The whole theme of this years show was solute to the Mighty Eighth. The Eighth Air Force based out of several bases throughout England were responsible for breaking German manufacturing throughout WWII. The Eighth, although not the first to commit to daylight bombing operations, were the first to make daylight bombing raids effective. The British had tried daylight bombing and found that the losses were too great for the reward. With the need to keep planes in the sky over the enemy the British switched to night time bombing raids. Many considered this to be the best way to fight for night time bombing greatly reduced the risk for the bombers as they did not have to deal with enemy fighters. However, accuracy dropped during such raids so the USAAF, through much debate, stuck to daylight bombing. The main aircraft for such roles was the B-17 Flying Fortress.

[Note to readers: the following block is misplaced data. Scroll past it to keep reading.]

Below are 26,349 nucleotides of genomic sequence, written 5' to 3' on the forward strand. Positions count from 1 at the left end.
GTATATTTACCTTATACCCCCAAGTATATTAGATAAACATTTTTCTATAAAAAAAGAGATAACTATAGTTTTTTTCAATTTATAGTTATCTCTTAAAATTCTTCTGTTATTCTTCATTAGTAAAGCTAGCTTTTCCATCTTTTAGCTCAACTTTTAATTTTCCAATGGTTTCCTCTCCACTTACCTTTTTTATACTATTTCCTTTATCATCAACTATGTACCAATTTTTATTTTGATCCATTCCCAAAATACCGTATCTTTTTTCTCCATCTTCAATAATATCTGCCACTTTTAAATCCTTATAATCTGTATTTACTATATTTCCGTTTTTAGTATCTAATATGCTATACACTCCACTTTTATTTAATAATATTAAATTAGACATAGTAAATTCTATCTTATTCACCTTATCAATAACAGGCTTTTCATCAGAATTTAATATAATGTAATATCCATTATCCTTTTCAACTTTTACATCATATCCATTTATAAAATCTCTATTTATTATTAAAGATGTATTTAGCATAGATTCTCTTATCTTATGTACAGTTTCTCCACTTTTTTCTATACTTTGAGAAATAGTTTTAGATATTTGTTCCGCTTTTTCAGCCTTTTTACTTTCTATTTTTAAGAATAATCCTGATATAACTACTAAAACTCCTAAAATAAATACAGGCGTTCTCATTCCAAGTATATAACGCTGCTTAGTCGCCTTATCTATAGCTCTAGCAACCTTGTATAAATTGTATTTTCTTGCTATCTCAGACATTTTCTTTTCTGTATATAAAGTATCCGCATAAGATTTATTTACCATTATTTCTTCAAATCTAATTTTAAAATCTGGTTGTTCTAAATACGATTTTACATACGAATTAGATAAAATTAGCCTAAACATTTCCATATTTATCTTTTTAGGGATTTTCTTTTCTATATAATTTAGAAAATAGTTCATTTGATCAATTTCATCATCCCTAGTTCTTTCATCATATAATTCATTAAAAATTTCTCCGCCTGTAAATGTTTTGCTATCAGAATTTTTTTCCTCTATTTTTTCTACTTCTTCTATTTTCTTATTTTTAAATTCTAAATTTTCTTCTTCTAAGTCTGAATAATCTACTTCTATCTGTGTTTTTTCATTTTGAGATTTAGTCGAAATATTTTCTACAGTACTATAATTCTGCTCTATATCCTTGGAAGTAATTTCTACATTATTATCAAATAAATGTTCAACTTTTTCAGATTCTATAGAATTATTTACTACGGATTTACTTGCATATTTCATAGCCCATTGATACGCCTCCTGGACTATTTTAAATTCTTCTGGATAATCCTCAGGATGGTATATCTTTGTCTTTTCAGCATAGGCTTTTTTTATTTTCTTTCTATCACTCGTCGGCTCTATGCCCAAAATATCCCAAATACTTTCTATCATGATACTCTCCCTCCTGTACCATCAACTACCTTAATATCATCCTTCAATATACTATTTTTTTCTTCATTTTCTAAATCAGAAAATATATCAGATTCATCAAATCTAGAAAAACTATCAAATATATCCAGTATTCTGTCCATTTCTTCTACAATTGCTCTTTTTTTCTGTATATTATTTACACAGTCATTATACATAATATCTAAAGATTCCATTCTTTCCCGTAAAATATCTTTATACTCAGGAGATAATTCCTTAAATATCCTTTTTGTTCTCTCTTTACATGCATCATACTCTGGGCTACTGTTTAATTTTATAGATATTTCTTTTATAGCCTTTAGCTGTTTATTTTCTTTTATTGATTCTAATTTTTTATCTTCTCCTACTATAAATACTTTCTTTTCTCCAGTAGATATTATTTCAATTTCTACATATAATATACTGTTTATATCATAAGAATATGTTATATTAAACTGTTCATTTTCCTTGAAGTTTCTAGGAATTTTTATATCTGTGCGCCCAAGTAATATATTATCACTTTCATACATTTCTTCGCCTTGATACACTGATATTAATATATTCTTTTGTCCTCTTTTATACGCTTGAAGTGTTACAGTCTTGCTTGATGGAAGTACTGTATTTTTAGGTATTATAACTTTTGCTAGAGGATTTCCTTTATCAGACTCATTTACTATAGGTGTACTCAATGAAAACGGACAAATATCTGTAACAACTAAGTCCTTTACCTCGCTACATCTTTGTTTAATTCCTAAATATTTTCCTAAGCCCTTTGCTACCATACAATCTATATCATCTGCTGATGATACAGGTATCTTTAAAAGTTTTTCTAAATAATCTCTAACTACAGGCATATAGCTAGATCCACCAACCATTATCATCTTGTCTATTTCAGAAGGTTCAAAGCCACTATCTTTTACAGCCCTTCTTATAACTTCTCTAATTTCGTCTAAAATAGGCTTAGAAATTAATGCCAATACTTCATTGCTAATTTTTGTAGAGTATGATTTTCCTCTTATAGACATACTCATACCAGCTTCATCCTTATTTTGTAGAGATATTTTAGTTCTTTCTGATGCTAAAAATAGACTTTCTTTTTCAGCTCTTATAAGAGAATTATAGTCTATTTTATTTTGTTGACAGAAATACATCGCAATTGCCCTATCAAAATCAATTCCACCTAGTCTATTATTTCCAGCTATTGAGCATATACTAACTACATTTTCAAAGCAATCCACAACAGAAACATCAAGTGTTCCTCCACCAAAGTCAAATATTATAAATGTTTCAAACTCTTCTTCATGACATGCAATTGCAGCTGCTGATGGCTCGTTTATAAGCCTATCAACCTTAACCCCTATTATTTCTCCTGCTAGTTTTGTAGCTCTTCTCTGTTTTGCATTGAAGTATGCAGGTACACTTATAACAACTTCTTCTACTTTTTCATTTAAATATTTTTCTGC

You can’t have a solute to the Eighth without these big birds and as luck would have it two showed. The B-17G Flying Fortress Sentimental Journey out of CAF Airbase Arizona and the B-17G Flying Fortress Fuddy Duddy out of Lyon Air Museum were at the Planes of Fame for the Airshow. Both days included a time slot where planes from the European theater flew. Besides the B-17’s, P-51’s, P-47’s, a P-63, a P-40 and even a Focke Wulf were up in the sky at once. It was pretty darn impressive to see how many planes were up in the sky. In total 52 warbirds were at the show.
All of this was shot with a handheld D4, 200-400 VR and a SunSniper Strap. One thing to really notice and watch for when photographing planes with polished aluminum fuselages is how the light changes on such a surface and where the shadows are. Both of these planes have a polished fuselage and during the panning of the plane there was a time when you could see the light not curve around the plane but streaked across it which wasn’t as pleasant. When the skies are filled with planes and you don’t want to waste an opportunity training your eyes to know when to click and when not to is can really make a difference.